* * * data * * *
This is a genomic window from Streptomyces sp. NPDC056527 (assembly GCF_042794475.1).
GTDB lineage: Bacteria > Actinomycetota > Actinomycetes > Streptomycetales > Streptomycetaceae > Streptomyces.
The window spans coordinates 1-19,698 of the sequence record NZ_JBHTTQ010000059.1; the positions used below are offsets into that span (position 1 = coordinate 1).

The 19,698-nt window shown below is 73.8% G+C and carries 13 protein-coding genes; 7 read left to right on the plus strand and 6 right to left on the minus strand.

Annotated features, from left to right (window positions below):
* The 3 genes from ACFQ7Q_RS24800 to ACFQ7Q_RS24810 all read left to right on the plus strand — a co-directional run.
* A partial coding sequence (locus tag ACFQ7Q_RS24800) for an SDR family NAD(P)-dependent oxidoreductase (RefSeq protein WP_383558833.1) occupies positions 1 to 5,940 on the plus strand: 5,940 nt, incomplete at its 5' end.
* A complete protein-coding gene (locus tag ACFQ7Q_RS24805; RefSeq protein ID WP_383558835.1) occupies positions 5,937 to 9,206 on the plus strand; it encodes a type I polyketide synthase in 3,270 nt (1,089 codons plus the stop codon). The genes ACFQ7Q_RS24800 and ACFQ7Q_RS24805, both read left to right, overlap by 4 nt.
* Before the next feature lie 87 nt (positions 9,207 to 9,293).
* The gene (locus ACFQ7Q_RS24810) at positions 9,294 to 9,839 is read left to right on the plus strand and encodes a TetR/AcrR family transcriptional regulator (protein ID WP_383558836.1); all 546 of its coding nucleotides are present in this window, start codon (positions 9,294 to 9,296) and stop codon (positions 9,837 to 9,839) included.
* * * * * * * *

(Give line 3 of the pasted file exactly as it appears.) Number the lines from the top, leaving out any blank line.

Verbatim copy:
The window spans coordinates 1-19,698 of the sequence record NZ_JBHTTQ010000059.1; the positions used below are offsets into that span (position 1 = coordinate 1).